World War I Seaplane and Aircraft Carriers Book Review
|Date of Review||March 2017||Title||World War I Seaplane and Aircraft Carriers|
|Author||Mark Lardas||Publisher||Osprey Publishing|
|Format||48 pages, softbound||MSRP (USD)||$18.00|
Today's mighty carrier battle group remains a potent symbol of international force projection.
Now Osprey charts its humble beginnings in the fascinating World War I Seaplane and Aircraft Carriers – number 238 in the publisher's classic New Vanguard range.
Spanning just 48 intensely informative pages, coverage commences with pre-war activities and early wartime efforts – including the slow, vulnerable, "plebeian" HMS Ark Royal, the first purpose-built seaplane carrier and "the model for all future aircraft carriers".
Great War navies transported wheeled aircraft equipped with floats aboard "seaplane carriers". "Aircraft carriers", author Mark Lardas notes, operated unconverted warplanes with "conventional landing gear".
Those early, dedicated aircraft carriers featured two separate decks for wheeled warplanes: "flying-off" and "landing-on" platforms separated by central superstructure. The first true aircraft carrier – WWI's unique HMS Argus – fused both into one continuous, ship-length "flight deck". And that archetypal innovation gave the concept its familiar modern appearance.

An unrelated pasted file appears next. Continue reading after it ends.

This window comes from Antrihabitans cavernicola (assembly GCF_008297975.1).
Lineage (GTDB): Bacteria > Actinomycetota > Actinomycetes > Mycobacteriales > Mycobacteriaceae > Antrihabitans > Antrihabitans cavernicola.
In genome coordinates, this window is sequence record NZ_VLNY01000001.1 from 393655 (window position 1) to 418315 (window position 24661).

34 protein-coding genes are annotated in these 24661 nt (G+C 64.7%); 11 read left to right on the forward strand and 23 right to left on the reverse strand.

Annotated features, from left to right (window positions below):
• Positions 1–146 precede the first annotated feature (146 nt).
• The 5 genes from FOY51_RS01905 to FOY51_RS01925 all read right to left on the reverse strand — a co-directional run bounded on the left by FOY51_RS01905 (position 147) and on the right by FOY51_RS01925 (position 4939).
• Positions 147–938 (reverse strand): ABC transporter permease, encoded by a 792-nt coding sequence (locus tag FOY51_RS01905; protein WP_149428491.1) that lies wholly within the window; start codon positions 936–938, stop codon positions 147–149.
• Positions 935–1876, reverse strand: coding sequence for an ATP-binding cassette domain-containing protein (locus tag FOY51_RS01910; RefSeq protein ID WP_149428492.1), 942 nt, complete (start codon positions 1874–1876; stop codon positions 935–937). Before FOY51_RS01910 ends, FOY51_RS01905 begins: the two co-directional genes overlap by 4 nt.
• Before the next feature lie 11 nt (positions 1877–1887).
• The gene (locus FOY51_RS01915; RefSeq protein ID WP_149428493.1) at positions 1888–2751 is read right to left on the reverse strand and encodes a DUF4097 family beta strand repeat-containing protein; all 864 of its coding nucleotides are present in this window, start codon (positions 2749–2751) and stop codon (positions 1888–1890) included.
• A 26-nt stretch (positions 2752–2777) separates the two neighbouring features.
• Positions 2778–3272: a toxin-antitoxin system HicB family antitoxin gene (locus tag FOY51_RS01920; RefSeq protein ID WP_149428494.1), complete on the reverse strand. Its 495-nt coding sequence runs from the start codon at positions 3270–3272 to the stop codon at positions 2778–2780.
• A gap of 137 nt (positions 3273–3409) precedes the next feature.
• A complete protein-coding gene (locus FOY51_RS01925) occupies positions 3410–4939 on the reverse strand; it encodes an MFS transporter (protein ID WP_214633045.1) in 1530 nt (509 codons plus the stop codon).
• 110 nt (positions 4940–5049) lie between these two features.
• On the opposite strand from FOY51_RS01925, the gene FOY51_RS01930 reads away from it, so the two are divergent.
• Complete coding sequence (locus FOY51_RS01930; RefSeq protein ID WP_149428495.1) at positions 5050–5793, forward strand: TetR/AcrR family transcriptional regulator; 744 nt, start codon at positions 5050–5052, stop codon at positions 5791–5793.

An "operational history" follows. Among the Central Powers, only Germany operated seaplane carriers during the conflict. But among their adversaries, France, Italy, the United States, Russia, Japan and even Romania did.
The first action occurred barely a month after fighting began. That's when Maurice Farman pushers from Japan's Wakamiya dropped bombs on Austria's SMS Kaiserin Elizabeth 6 September 1914 – the "first time in history that naval aircraft had attacked ships".
At first, sea-based warplanes largely performed reconnaissance roles. But by 1917, British carriers in the eastern Mediterranean provided critical air support against, for instance, Turkish targets in Palestine and Syria.
Naval air power matured considerably by the war's final year. And Britain planned, but never executed, an innovative strike by carrier-based Sopwith Cuckoo torpedo bombers against German battleships and battlecruisers. Author Lardas calls it as "bold and visionary for 1918 as Yamamoto's strike against Pearl Harbor was for 1941".
Osprey's cool little compendium comes packed with fascinating facts like that. Did you know that Winston Churchill coined the term "seaplane"? Neither did I.
The book's last half summarizes, nation-by-nation, all Great War seaplane and aircraft carriers. Each listing includes a handy chart with tonnage and performance specifications, aircraft capacities, and operational notes.
Photos, color profiles, extended captions, selected bibliography and index augment the whole account.
Grab this entertaining, informative little effort.
My sincere thanks to Osprey Publishing for this review sample!